Pakistan’s economy, the hidden threat

By Sanjeev Miglani
As one academic put it, you were likely to see more buyers in the lobby of a Dhaka hotel on any given day than in a Pakistani hotel for the whole year. It has gotten worse in recent years.  In the year ending June 2009, foreign direct investment [3]and foreign portfolio investment was $2.64 billion, the following year it dropped to $2.08 billion and by this year it had slumped to $650 million.
Militant violence, chronic political instability, and the  poor state of government finances with the fiscal deficit running at over 5 percent of the GDP  have turned off investors. And because the deficit is so high and tax revenues so low, the government has ended up cutting back on funding in infrastructure and health in order to pay off its interest payments and subsidies. So while it is  buying time in the short-term, it is  effectively condemning the economy to years of low growth since sustained expansion requires  high infrastructure spending.
The crisis over energy, which has become such a pressing need that Pakistan is knocking on every door including India’s, is the result of decades of neglect.  The Asian Development Bank estimated  earlier this year that power and gas shortages were crimping GDP growth by between 3 and 4 percentage points each year.  The low long-term growth in turn depresses government revenues and creates budget deficits which again lead to less spending to resolve the country’s energy problems.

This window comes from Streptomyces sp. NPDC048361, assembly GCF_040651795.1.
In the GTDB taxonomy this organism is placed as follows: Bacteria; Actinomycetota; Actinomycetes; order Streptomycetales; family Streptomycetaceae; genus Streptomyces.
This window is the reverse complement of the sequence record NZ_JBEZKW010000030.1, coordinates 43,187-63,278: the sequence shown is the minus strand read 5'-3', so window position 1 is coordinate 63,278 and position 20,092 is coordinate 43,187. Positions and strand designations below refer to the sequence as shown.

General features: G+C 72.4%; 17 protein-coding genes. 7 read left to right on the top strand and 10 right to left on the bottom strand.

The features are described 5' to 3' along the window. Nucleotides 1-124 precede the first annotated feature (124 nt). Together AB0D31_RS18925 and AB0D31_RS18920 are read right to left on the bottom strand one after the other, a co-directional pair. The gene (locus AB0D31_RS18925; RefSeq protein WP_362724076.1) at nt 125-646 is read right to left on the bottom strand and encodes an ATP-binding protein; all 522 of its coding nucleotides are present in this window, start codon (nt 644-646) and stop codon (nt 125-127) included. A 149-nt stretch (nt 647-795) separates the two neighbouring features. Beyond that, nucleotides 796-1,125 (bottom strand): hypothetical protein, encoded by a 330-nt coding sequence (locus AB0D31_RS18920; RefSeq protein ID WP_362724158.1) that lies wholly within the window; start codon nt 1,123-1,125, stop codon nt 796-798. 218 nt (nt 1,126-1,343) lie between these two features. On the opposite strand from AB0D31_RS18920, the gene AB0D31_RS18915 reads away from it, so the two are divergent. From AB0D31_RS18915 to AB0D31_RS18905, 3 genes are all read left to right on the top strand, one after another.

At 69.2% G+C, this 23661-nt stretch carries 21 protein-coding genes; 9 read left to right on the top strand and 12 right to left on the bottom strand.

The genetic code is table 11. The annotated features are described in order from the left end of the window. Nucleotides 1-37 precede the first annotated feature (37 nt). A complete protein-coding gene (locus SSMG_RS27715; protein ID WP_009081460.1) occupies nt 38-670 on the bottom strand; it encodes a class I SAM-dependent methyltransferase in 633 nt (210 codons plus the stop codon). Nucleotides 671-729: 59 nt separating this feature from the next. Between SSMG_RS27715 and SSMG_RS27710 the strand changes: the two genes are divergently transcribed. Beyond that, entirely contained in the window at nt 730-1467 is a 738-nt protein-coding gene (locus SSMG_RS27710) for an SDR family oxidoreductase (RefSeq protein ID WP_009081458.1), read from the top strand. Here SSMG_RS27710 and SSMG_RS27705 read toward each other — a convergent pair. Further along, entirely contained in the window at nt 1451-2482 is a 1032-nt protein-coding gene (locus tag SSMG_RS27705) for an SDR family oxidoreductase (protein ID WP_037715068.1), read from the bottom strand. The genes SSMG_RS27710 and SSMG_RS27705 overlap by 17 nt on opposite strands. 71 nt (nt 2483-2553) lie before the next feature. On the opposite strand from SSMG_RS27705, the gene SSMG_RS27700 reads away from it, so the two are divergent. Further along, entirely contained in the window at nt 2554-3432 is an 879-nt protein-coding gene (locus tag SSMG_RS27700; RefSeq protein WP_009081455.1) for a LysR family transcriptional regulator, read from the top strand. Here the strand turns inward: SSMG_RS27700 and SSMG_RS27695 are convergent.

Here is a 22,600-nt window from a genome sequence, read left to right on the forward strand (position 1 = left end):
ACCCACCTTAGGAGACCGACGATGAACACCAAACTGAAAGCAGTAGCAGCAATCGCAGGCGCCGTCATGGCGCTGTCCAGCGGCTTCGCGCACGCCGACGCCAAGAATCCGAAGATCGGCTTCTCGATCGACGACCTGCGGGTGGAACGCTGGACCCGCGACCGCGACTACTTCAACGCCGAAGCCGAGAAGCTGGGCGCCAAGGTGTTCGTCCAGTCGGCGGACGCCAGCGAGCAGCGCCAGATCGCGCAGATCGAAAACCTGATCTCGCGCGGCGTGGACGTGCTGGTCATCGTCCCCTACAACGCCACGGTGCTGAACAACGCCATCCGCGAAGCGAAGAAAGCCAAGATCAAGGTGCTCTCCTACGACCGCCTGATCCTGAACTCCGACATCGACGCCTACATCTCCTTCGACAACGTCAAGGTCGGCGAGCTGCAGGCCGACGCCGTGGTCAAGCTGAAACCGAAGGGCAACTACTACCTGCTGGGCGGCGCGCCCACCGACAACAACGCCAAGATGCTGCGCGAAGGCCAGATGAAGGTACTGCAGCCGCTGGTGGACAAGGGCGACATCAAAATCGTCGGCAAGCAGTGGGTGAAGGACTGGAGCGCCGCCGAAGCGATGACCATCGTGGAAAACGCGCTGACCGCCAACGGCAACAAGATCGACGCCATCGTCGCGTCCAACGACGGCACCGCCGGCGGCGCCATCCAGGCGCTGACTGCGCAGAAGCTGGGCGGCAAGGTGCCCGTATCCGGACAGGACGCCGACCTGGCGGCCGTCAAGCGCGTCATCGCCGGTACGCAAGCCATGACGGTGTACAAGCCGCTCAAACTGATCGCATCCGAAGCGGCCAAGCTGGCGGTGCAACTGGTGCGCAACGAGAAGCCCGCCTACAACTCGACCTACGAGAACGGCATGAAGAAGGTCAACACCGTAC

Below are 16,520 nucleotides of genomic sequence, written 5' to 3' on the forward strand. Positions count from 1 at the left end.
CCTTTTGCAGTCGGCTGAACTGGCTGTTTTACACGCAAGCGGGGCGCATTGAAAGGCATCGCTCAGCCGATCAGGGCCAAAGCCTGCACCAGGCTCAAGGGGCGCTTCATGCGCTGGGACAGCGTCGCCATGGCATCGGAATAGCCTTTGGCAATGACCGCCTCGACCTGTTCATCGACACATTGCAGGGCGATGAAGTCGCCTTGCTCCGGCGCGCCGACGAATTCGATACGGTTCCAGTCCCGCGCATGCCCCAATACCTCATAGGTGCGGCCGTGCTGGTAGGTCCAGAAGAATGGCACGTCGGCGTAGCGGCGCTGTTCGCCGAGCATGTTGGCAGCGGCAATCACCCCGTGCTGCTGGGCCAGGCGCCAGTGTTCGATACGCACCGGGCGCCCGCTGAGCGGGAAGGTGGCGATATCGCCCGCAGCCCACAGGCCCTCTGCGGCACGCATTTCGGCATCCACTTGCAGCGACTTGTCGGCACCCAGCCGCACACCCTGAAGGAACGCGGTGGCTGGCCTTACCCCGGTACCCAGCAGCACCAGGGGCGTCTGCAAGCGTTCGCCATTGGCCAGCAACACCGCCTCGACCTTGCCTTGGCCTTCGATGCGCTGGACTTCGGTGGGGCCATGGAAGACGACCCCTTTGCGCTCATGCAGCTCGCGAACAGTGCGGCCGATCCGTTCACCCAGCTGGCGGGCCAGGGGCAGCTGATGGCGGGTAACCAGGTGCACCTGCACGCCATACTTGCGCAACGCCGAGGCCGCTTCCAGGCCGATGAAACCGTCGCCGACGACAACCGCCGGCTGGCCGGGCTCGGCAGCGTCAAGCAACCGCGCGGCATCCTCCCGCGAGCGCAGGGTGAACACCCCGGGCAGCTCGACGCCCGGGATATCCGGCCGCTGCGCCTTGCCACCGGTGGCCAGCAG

One glimmer of hope is the giant leap the country has quietly taken to normalise trade ties with India. Overland trade through the divided region of Punjab is set to expand significantly as Islamabad moves to prune a negative list of items for trade and implement Most Favoured Nations status to India despite opposition from  religious parties and militant groups. Until the Partition of 1947 the Punjab was a single economic space and as foreign affairs analyst C. Raja Mohan writes here, [4] linked the subcontinent to broadly what is today’s Central Asia. The chief ministers of the two provinces are driving the change and if it takes off, we are likely to see a similar opening of old trade routes further down the border between the provinces of Sindh on the Pakistan side and Gujarat on the Indian side.
Trade is at the moment a paltry $2.7 billion, not counting the shipments routed through Dubai, but the two governments are targeting to raise the volume to $6 billion within the year. Businessmen think it can hit $10 billion if the restrictions were lifted.     (End)
Courtesy of Column The Daily Star